If you’re shooting fast action with a studio flash like Profoto D2 or Profoto Pro-10 2400 AirTTL that can support continuous high frame rate, Sony a99 II can sync at 12FPS while a9 tops out at 5FPS when using strobe.

OBJECTIVE: Connectivity
WINNER: Sony a9

Both cameras offer the same multi-terminal wired tethering and both offer WiFi connection but only a9 will allow you to transfer RAWs via WiFi. Sony a9 is the only Sony camera with an Ethernet port that allows remote editing used by many sports photographers, photojournalists, wire services and photo agencies.



Order Sony a9 ($4,498) from B&H Photo | Amazon | Sony


Order Sony a99 II ($3,198) from B&H Photo | Amazon

And the Winner Is….

Sony shooters who now have great flagship cameras in both A-Mount and E-Mount!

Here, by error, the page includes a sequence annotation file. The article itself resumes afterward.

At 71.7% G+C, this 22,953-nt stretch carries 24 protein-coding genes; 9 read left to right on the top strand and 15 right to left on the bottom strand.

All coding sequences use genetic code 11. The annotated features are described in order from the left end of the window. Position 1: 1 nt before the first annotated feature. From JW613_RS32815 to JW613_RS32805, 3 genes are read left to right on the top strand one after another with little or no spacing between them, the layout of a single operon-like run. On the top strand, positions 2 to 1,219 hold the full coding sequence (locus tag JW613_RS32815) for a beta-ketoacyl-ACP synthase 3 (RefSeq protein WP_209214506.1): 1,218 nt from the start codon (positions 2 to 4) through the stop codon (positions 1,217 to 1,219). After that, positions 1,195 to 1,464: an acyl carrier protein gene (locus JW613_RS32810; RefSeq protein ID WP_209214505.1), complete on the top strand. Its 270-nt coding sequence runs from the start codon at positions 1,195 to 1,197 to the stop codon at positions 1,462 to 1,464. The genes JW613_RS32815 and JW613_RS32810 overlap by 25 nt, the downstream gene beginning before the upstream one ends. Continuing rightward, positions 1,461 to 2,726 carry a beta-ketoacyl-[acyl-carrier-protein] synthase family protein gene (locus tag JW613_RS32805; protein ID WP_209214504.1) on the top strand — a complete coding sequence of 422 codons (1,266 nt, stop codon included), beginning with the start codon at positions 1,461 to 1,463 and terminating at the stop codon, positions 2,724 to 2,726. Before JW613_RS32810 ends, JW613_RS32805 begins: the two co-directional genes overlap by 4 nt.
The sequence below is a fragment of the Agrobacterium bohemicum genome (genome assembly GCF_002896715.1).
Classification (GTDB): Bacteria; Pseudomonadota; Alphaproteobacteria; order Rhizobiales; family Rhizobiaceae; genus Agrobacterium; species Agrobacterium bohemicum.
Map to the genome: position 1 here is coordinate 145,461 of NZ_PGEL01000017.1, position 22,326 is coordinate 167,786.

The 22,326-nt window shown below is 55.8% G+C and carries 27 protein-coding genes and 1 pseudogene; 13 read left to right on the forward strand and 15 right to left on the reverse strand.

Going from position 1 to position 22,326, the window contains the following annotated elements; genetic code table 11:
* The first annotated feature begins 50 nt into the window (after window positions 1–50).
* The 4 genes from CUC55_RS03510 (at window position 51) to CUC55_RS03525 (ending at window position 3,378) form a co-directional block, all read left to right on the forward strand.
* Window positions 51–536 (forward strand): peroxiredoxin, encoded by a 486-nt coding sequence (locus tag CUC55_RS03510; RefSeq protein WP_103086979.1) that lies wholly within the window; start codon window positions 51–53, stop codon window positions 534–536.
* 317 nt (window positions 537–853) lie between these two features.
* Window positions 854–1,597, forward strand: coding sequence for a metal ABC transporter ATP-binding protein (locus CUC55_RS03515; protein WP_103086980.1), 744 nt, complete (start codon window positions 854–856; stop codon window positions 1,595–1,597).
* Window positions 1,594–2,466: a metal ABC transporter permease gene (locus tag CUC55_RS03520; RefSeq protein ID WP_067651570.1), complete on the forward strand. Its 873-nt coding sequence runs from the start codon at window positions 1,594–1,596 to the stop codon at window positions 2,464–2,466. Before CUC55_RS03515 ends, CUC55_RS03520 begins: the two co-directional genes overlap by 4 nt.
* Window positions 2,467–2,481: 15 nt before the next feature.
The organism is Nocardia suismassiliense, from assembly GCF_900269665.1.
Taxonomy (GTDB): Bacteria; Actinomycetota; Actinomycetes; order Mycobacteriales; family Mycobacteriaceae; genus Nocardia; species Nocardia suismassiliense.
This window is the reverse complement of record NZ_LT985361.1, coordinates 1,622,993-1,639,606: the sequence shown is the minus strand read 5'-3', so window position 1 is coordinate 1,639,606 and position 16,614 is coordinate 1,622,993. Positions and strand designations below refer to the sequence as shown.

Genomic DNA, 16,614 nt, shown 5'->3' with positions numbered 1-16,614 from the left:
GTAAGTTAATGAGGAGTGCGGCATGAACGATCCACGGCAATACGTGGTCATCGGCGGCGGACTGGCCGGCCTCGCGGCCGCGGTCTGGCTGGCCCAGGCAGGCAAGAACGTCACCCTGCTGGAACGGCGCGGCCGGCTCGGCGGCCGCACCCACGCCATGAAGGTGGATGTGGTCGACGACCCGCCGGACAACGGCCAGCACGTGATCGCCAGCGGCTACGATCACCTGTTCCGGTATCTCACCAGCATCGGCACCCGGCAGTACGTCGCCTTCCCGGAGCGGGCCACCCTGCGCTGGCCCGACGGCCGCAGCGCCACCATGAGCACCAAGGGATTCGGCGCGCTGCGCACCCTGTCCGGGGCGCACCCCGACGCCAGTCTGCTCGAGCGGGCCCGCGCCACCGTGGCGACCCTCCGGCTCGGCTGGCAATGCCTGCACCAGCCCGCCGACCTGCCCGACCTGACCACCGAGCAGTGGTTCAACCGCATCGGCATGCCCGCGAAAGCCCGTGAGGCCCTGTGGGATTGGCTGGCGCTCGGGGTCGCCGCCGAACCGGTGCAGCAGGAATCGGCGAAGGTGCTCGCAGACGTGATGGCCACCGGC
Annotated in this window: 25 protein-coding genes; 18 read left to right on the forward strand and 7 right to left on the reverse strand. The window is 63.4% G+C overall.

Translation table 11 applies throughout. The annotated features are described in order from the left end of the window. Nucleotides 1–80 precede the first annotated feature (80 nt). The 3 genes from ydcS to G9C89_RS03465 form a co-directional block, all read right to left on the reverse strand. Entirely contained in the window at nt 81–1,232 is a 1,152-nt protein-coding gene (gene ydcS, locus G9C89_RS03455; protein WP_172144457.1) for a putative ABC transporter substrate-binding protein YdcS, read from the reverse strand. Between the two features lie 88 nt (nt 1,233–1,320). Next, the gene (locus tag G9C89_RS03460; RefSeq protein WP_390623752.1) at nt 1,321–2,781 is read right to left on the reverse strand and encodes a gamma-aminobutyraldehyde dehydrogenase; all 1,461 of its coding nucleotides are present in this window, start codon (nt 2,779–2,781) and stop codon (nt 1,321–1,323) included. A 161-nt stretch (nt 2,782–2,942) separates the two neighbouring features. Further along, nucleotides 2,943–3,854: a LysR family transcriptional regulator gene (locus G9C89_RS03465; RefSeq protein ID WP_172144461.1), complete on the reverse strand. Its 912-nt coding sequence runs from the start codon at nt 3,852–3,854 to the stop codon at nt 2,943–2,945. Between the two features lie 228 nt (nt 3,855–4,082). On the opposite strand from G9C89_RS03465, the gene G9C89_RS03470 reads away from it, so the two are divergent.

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20 thoughts on “Sony Fullframe Flagship Showdown a9 -vs- a99 II”

  1. Why not include the A7Rii here though? The A7R II should have one 3 of the comparisons:
    Landscape, Portrait and Lowest Noise at High ISOs.

  2. Actually, Mark, I’d call portraits a draw. While a7RII has better resolution, Eye AF is FINALLY ready for prime time on a9. As for low-noise at High ISOs, I never pass final judgement on that until I’ve seen the release firmware and RAW support is available from Adobe. Based on how the a9 RAWs look in Capture One, I may change my opinion on that one too…

  3. OBJECTIVE: Sports Photography or Birds in Flight
    WINNER: Sony a9

    i,m not sure…..ofcourse the A9 have better specs , but the A9 has no 300mm 2.8 and no 500mm F4